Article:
Launched this week in Melbourne, the all-new Nissan X-Trail has brought most of what was good with it into a new body, along the way collecting the latest technology both in the car’s drivetrain and media experience.
Nissan call it “family proof” but the reality is that this car will appeal to a younger audience. It’s a bit like going to a hairdresser rather than a barber. And buyers have the choice of five seats or seven, depending on the model.
X-Trail is an important model for Nissan in Australia. More than 140,000 models have been sold here since it was launched in 2001. There is another factor that underpins the importance: Nissan’s sales in Australia are dominated by its SUV and 4WD models. Passenger cars are in the minority with Patrol, Navara, Pathfinder, Dualis and X-Trail taking the lion’s share of sales. Add to that list the quirky new Juke and Nissan’s sales graph is decidedly unbalanced in favour of SUVs and 4WDs.
With X-Trail competing in the highly competitive medium SUV wagon segment, it is a vehicle that must put runs on the board, as it has done in the past. The new look X-Trail has some fierce competition from the likes of Honda CR-V, Mitsubishi Outlander, Subaru Forester, Mazda CX-5, Holden Captiva and Toyota RAV4.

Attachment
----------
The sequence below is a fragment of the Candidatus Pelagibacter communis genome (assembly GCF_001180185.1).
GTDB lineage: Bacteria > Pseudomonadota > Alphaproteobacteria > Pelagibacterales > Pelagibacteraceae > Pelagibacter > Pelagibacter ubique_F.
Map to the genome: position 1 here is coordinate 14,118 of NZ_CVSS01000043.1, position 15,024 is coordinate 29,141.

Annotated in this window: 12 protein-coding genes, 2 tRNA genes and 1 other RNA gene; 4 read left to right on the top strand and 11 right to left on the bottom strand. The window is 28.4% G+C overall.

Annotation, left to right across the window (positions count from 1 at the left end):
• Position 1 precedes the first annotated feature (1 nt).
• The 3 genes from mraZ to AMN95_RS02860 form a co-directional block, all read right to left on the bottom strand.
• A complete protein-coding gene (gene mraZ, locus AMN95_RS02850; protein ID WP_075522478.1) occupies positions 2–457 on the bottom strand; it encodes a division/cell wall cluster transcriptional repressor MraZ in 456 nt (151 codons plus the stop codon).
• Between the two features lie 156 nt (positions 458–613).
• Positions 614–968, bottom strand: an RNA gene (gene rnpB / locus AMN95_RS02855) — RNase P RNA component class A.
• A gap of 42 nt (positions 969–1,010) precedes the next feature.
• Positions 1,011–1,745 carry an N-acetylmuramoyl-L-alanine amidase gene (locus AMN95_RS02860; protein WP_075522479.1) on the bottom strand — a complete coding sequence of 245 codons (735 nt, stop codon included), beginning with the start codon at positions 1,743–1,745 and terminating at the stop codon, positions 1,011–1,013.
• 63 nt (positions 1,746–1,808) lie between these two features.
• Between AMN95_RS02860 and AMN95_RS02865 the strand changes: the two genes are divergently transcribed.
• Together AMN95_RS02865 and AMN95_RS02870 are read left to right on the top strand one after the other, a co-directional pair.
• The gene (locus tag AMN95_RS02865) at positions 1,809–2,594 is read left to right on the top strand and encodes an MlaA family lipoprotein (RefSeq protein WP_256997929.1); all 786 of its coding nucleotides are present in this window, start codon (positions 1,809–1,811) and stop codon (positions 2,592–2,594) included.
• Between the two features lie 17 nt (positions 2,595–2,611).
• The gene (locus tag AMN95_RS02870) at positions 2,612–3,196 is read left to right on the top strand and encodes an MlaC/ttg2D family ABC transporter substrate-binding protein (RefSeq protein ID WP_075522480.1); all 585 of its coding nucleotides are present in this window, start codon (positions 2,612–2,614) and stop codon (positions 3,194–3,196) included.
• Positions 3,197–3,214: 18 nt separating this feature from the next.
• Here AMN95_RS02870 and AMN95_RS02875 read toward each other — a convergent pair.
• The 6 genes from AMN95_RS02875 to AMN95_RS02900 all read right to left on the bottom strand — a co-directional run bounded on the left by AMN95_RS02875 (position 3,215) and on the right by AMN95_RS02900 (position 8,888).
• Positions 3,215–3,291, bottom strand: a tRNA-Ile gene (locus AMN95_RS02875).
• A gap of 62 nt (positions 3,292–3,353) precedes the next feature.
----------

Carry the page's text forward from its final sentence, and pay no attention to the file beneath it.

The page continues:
There is no doubt X-Trail has changed its personality profile. It was a capable soft-roader, but never a genuine 4WD. The fact that is higher, wider, and longer adds to the car’s family-friendly credentials as does the availability of a seven-seat variant.
Although Nissan states the new X-Trail retains the same off-road ability, some key areas that affect off-road capacity such as ground clearance and approach / departure angles have all been reduced, which will impact on the tougher terrain that driver’s might want to traverse. With the quantum leap from box to beauty, the X-Trail is now clearly aimed at younger families.
One of the reasons for X-Trail’s past success was a deliberate by-product of the boxy shape: space and practicality. Nissan is eager to tell buyers this has not altered but, cargo space is down, by how much at this stage we do not know.
Styling is straight out of Nissan’s new corporate look for SUVs with muscular bulges over the wheel arches that give the vehicle form and character. Styling, like beauty, is in the eye of the beholder and to our eye this is an improvement from the old X-Trail, although it does appear there have been small compromises.
The 2.0-litre four-cylinder engine is rated at 206 kW of power and 200 Nm of torque with the 2.5-litre four getting 126 kW and 226 Nm of torque. The larger engine is available across all three grades: ST, ST-L and Ti and only with the CVT transmission. However, for those who like their oil burners, a third engine will become available in the third quarter of 2014, a four-cylinder 1.6 litre turbo-diesel.